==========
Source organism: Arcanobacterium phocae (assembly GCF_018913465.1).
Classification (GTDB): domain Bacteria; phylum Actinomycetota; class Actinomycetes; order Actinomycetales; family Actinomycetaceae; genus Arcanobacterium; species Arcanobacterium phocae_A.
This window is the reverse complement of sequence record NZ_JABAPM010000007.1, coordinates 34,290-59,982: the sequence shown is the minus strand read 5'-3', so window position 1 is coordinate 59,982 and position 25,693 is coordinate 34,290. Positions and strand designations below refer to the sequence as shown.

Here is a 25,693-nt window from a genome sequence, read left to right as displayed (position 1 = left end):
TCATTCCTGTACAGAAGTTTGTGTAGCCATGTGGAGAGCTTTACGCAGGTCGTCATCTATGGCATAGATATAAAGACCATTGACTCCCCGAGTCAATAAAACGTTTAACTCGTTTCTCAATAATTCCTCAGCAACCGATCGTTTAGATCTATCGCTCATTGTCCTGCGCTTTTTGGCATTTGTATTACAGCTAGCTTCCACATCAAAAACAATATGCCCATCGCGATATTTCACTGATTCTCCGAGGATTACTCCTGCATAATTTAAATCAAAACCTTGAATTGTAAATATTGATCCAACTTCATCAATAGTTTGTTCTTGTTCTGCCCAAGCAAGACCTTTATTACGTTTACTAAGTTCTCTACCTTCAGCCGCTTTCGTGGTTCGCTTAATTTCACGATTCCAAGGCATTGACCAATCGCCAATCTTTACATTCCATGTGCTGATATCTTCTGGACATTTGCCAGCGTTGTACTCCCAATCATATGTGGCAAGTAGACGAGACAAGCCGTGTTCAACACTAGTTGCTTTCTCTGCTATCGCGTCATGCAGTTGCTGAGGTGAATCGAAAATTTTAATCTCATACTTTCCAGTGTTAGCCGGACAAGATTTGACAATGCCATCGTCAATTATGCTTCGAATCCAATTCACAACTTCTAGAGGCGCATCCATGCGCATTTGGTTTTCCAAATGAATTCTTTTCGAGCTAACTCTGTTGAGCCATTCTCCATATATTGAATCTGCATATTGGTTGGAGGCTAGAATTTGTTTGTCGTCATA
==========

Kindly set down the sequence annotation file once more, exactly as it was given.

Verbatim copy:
Source organism: Arcanobacterium phocae (assembly GCF_018913465.1).
Classification (GTDB): domain Bacteria; phylum Actinomycetota; class Actinomycetes; order Actinomycetales; family Actinomycetaceae; genus Arcanobacterium; species Arcanobacterium phocae_A.
This window is the reverse complement of sequence record NZ_JABAPM010000007.1, coordinates 34,290-59,982: the sequence shown is the minus strand read 5'-3', so window position 1 is coordinate 59,982 and position 25,693 is coordinate 34,290. Positions and strand designations below refer to the sequence as shown.

Here is a 25,693-nt window from a genome sequence, read left to right as displayed (position 1 = left end):
TCATTCCTGTACAGAAGTTTGTGTAGCCATGTGGAGAGCTTTACGCAGGTCGTCATCTATGGCATAGATATAAAGACCATTGACTCCCCGAGTCAATAAAACGTTTAACTCGTTTCTCAATAATTCCTCAGCAACCGATCGTTTAGATCTATCGCTCATTGTCCTGCGCTTTTTGGCATTTGTATTACAGCTAGCTTCCACATCAAAAACAATATGCCCATCGCGATATTTCACTGATTCTCCGAGGATTACTCCTGCATAATTTAAATCAAAACCTTGAATTGTAAATATTGATCCAACTTCATCAATAGTTTGTTCTTGTTCTGCCCAAGCAAGACCTTTATTACGTTTACTAAGTTCTCTACCTTCAGCCGCTTTCGTGGTTCGCTTAATTTCACGATTCCAAGGCATTGACCAATCGCCAATCTTTACATTCCATGTGCTGATATCTTCTGGACATTTGCCAGCGTTGTACTCCCAATCATATGTGGCAAGTAGACGAGACAAGCCGTGTTCAACACTAGTTGCTTTCTCTGCTATCGCGTCATGCAGTTGCTGAGGTGAATCGAAAATTTTAATCTCATACTTTCCAGTGTTAGCCGGACAAGATTTGACAATGCCATCGTCAATTATGCTTCGAATCCAATTCACAACTTCTAGAGGCGCATCCATGCGCATTTGGTTTTCCAAATGAATTCTTTTCGAGCTAACTCTGTTGAGCCATTCTCCATATATTGAATCTGCATATTGGTTGGAGGCTAGAATTTGTTTGTCGTCATA